• The person at the counter at Starbucks, which is Deb’s most preferred brief hangout when she seeks her caffeine addiction. Deb happened to mention that she was “coping” when the barista simply asked, “How are you?” This led to this woman coming around the counter, hugging Deb and crying with but what has become the most treasured words, “Oh, I am so sorry.” Just sorry. Nothing more.
  • Many more of these encounters. Like the time, now about 3 weeks ago in my Madison office, after my first day back at work. It was the end of the day and I just locked my door and was walking towards the stairs when a pleasant older woman sitting in the waiting room brimmed a most pleasant smile and wished me a good night. I walked hallway down the stairs and then found I was compelled to return to the third floor. I did so, and said to the woman that I particularly appreciated her smile and greeting because the recent days had been hard as my daughter had died. She immediately got out of her chair, and asked if she could hug me. “Certainly,” I said.
  • The first day back at church, actually on the Sunday after Krissie had died when I was supposed to preach. The person who filled in for me that day mentioned that he was a bit surprised to see me there and mentioned my loss. Immediately, several people (all men, I believe), gathered around me as I found myself in tears.
  • Deb and I traveled “west” not knowing where we might go beyond “west” but we knew that we wanted to get to the source of the Mississippi River in northern Minnesota. We did what all people do in this sacred place: walked across the Mississippi River. We went back to the car after an hour or so at these waters, but were somehow compelled to return once more to this spot where the great river begins. Deb asked a young lady if she would be so kind to take our picture, and then noted that Krissie had died and we were scattering some of Krissie’s ashes at the source of the Mississippi. She did what so many people of her nature do at such times: her hand went immediately to her chest, she begin crying, and then hugged us. After the pictures she took of us scattering, crying, and the like, she said it had “been a great honor” to be of service.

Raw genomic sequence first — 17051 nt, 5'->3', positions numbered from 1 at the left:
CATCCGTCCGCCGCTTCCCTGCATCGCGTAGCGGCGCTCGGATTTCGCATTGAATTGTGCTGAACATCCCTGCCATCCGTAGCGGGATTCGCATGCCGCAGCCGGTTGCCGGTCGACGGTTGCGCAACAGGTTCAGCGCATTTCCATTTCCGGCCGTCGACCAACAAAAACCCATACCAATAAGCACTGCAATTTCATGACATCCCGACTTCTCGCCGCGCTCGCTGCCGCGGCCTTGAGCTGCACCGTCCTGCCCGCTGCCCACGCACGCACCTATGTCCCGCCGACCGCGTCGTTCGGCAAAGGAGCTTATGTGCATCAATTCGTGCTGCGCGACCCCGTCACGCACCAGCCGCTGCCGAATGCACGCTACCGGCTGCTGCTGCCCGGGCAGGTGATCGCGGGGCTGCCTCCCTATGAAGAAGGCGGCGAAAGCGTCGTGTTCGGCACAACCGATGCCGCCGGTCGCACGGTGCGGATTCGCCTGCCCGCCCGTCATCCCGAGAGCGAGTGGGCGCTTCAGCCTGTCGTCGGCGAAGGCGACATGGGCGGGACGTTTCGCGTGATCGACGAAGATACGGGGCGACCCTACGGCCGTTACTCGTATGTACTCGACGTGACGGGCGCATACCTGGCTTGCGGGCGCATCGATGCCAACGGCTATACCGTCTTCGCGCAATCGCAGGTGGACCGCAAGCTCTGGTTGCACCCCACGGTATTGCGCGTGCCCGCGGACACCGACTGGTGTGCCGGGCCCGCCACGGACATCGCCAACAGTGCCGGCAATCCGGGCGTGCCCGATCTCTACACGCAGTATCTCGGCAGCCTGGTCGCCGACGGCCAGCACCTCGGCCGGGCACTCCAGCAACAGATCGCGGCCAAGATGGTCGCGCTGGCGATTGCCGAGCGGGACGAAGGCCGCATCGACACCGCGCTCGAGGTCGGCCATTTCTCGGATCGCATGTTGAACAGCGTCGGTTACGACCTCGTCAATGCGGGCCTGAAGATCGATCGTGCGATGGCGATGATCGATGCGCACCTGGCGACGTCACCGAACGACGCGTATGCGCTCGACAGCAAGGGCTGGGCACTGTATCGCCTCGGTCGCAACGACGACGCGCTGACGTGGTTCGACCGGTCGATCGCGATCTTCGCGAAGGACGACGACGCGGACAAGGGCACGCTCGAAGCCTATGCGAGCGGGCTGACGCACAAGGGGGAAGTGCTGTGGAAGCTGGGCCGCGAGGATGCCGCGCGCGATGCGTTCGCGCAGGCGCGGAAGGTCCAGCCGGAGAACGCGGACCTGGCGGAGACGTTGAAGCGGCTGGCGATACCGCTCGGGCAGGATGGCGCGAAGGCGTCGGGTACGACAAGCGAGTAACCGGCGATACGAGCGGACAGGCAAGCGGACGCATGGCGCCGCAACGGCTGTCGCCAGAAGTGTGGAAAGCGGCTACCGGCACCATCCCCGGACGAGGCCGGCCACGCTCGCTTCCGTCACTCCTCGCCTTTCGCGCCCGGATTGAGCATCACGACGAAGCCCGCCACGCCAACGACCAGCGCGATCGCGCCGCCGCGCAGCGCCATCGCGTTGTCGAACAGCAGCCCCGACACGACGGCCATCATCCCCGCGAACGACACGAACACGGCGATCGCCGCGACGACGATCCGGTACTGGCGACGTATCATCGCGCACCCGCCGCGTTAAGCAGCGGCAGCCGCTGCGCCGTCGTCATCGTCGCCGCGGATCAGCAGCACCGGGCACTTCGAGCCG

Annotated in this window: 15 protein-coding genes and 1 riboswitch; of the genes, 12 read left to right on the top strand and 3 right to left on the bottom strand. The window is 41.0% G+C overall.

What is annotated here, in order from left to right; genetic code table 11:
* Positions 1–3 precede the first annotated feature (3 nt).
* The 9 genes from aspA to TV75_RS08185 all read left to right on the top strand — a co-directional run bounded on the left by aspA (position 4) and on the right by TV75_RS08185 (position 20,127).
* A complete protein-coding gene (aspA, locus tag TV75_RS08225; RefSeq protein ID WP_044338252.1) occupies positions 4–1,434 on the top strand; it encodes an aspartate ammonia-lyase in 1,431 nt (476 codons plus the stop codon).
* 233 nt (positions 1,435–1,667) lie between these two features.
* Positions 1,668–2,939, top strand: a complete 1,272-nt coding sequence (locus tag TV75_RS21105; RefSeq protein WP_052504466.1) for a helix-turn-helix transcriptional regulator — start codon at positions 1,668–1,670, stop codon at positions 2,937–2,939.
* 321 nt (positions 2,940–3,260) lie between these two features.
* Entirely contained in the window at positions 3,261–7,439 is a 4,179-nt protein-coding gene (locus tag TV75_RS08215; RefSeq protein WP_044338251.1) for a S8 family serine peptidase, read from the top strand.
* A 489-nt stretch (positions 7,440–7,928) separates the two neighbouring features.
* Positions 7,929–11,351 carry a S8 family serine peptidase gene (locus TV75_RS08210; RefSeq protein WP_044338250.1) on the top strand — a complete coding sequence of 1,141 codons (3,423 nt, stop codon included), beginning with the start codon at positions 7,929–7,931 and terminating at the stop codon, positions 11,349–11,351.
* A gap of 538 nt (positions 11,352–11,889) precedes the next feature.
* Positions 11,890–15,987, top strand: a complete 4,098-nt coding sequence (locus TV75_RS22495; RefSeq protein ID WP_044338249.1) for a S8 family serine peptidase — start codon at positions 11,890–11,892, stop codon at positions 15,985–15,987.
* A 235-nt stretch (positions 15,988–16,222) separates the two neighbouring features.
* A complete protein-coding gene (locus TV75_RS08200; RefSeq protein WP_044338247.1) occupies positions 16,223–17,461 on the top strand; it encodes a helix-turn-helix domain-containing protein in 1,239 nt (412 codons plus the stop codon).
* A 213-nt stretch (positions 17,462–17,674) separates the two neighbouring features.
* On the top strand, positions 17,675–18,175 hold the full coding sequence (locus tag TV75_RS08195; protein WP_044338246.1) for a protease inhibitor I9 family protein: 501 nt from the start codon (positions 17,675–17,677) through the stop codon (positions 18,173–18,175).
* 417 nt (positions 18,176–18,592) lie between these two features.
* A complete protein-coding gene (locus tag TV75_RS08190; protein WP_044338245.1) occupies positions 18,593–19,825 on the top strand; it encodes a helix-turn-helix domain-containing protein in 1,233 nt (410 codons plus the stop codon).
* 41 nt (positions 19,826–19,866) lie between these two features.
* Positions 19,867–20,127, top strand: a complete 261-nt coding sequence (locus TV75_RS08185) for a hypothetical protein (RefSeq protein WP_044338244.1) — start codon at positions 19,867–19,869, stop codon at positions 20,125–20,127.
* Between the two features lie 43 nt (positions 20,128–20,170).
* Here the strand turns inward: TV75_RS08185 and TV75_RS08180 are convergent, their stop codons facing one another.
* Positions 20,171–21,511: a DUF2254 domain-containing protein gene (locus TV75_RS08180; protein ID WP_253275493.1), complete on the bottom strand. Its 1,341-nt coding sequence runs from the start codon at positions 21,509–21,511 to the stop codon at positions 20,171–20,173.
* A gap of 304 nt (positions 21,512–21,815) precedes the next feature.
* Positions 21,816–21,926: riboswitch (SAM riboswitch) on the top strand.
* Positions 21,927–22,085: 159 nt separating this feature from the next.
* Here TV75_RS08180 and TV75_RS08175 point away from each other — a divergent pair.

• Another such chance encounter happened closer to our cabin “up north” as we say in Wisconsin. We were on a trek to a falls that Krissie and her kids had taken with us a couple of times. Deb again happened to encounter a woman who asked how we were only to hear of our loss. Without missing a second, she turned to her friend and said, “Ashley, come over here, we’re going to pray.” Then she proceeded to hug us, together with her friend Ashley, and pray for us. Don’t know if I will ever see her again, but she is now is “connected” forever.